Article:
Akre­via scoops ex-Ar­sa­nis chief René Rus­so as CEO; Scott Got­tlieb jumps back in­to in­dus­try; Seat­tle Ge­net­ics raids As­traZeneca for CCO

René Rus­so Akre­via Ther­a­peu­tics

→ Months af­ter re­sign­ing from Ar­sa­nis — now rel­e­gat­ed to biotech his­to­ry books af­ter a re­verse merg­er with X4 Phar­maRené Rus­so has land­ed her next CEO gig at Akre­via Ther­a­peu­tics. The new role will shift her at­ten­tion from an­ti-in­fec­tives to im­muno-on­col­o­gy, but she will lean on her ex­pe­ri­ence scal­ing up biotech op­er­a­tions from an ear­ly stage. Backed by F-Prime Cap­i­tal and At­las Ven­ture, Akre­via em­ploys plat­form tech that pack­ages a CT­LA4 in­hibitor in a way that the an­ti­body would be in­ac­tive un­til it reach­es the tu­mor mi­croen­vi­ron­ment.

Scott Got­tlieb Twit­ter

→ Just a lit­tle more than a month af­ter his sur­prise ex­it from the FDA — sug­gest­ing he want­ed to spend more time with his fam­i­ly in Con­necti­cut, Scott Got­tlieb is jump­ing back in­to the mon­ey side of the in­dus­try and re­join­ing Wash­ing­ton DC-based New En­ter­prise As­so­ci­ates as a full-time in­vest­ing part­ner, where he ex­pects to start back­ing biotech star­tups and sit­ting on boards again.

 

Robin Tay­lor Seat­tle Ge­net­ics

Seat­tle Ge­net­ics $SGEN has raid­ed the top ranks of As­traZeneca $AZN for its first chief com­mer­cial of­fi­cer, Robin Tay­lor. Tay­lor’s stint at As­traZeneca last­ed 7 months, and pri­or to jump­ing to the com­pa­ny, he led the can­cer im­munother­a­py fran­chise at Roche’s Genen­tech for close to 18 years.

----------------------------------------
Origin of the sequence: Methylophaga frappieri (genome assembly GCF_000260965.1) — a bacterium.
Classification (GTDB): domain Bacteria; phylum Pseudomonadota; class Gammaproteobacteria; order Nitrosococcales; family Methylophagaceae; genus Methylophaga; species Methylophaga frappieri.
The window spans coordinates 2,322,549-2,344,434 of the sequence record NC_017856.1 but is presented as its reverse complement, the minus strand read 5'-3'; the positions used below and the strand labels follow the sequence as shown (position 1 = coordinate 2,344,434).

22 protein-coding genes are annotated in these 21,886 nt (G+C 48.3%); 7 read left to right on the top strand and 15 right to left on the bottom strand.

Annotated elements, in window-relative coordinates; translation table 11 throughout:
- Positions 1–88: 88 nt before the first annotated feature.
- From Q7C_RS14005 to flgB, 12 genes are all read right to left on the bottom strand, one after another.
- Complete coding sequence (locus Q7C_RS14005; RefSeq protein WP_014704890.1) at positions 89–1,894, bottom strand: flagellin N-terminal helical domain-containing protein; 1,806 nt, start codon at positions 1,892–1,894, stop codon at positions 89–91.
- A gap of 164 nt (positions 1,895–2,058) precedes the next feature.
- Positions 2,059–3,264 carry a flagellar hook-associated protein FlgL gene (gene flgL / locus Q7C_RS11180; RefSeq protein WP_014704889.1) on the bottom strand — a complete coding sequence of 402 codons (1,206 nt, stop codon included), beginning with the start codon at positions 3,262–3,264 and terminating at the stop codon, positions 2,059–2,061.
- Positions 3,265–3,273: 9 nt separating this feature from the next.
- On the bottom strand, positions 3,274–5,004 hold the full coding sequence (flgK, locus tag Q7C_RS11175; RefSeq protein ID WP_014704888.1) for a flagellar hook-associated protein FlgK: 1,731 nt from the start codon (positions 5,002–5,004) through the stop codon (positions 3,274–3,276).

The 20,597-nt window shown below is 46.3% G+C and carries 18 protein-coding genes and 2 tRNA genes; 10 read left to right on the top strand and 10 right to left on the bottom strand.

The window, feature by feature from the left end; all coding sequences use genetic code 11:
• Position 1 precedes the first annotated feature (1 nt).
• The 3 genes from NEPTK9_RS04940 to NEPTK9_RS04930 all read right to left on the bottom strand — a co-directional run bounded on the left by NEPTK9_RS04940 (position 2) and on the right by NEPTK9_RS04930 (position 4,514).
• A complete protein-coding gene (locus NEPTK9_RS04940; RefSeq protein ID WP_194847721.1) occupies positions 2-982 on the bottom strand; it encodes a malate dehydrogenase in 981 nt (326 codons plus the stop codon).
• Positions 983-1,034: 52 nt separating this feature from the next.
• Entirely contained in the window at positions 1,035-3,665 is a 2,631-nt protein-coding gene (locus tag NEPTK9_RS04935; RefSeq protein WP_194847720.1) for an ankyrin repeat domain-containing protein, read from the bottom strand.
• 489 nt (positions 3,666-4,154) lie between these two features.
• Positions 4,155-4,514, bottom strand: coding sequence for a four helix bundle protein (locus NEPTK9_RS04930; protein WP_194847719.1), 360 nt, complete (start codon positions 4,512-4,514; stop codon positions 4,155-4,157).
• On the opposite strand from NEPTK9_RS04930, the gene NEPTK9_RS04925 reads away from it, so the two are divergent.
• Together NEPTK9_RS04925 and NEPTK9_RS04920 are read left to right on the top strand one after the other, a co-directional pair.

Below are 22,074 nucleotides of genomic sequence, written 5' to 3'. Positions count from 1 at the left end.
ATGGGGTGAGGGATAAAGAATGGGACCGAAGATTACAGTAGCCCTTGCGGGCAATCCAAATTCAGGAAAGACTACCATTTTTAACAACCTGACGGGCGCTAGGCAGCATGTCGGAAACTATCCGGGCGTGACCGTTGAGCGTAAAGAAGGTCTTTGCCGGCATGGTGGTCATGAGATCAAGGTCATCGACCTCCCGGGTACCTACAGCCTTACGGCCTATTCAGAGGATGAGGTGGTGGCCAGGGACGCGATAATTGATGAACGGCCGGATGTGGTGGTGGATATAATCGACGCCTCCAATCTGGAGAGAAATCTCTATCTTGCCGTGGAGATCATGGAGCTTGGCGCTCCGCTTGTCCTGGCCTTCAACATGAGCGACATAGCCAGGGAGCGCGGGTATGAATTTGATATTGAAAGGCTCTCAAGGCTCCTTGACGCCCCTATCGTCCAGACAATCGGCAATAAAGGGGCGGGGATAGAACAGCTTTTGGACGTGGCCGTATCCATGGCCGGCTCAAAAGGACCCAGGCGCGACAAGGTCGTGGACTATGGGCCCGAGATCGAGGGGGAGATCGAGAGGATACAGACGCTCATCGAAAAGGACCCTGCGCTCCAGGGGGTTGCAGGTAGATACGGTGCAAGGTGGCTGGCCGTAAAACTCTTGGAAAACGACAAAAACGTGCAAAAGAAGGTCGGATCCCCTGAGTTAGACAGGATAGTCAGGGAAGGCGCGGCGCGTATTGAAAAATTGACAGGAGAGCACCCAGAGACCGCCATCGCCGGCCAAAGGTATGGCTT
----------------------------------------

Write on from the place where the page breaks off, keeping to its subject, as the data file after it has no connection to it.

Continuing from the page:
“Robin will play a key role in ex­tend­ing our com­mer­cial ex­e­cu­tion across six Ad­cetris lym­phoma in­di­ca­tions, while prepar­ing for the po­ten­tial launch of en­for­tum­ab ve­dotin and lead­ing our glob­al com­mer­cial­iza­tion strat­e­gy for pos­si­ble fu­ture prod­ucts, such as tu­ca­tinib,” not­ed Seat­tle Ge­net­ics CEO Clay Sie­gall.

David Apelian Twit­ter

→ Cur­rent COO and ex­ec­u­tive med­ical of­fi­cer of late-stage Eiger Bio­Phar­ma­ceu­ti­cals, David Apelian, will be step­ping down ef­fec­tive June 14, 2019. Apelian will join a pri­vate biotech as its CEO. Apelian’s de­par­ture is hap­pen­ing while the com­pa­ny’s Phase III pro­gram for ion­a­farnib — a preny­la­tion in­hibitor for the treat­ment of He­pati­tis Delta Virus (HDV) in­fec­tion — is be­ing prepped for an NDA and MAA to treat Hutchin­son-Gil­ford Prog­e­ria Syn­drome (HG­PS or Prog­e­ria) and Progeroid Laminopathies, with plans to file in 2019. Apelian will con­tin­ue to serve on the com­pa­ny’s board of di­rec­tors.

Pamela Gar­zone Scripps Re­search

→ The drug de­vel­op­ment arm of Scripps Re­search, Cal­i­br, has named Pamela Gar­zone as its CMO. Gar­zone has pre­vi­ous­ly served as vice pres­i­dent with­in the ear­ly on­col­o­gy de­vel­op­ment at Pfiz­er $PFE as well as oth­er lead­er­ship roles. Cal­i­br is cur­rent­ly de­vel­op­ing mul­ti­ple drug can­di­dates, such as KA34 — a po­ten­tial os­teoarthri­tis ther­a­py that is cur­rent­ly in a Phase I hu­man clin­i­cal tri­al stage, and lat­er this year the com­pa­ny plans to sub­mit IND ap­pli­ca­tions for two can­cer ther­a­pies.

Mar­tin Tred­er Af­fimed

Af­fimed $AFMD has part­ed ways with CSO Mar­tin Tred­er just as the Ger­man biotech ex­e­cutes a pipeline cleanup and nar­rows its fo­cus. Its AFM11 pro­gram got in­to trou­ble with the FDA last Oc­to­ber due to a pa­tient death and two life-threat­en­ing episodes, and reg­u­la­tors re­cent­ly in­formed them that the Phase I tri­al can­not re­sume with­out more da­ta. CEO Adi Hoess notes that he has a strong team and is in no rush, if ever, to re­place Tred­er — who re­mains as a con­sul­tant. In the mean­time, COO Wolf­gang Fis­ch­er will over­see the dis­cov­ery and pre­clin­i­cal ef­forts.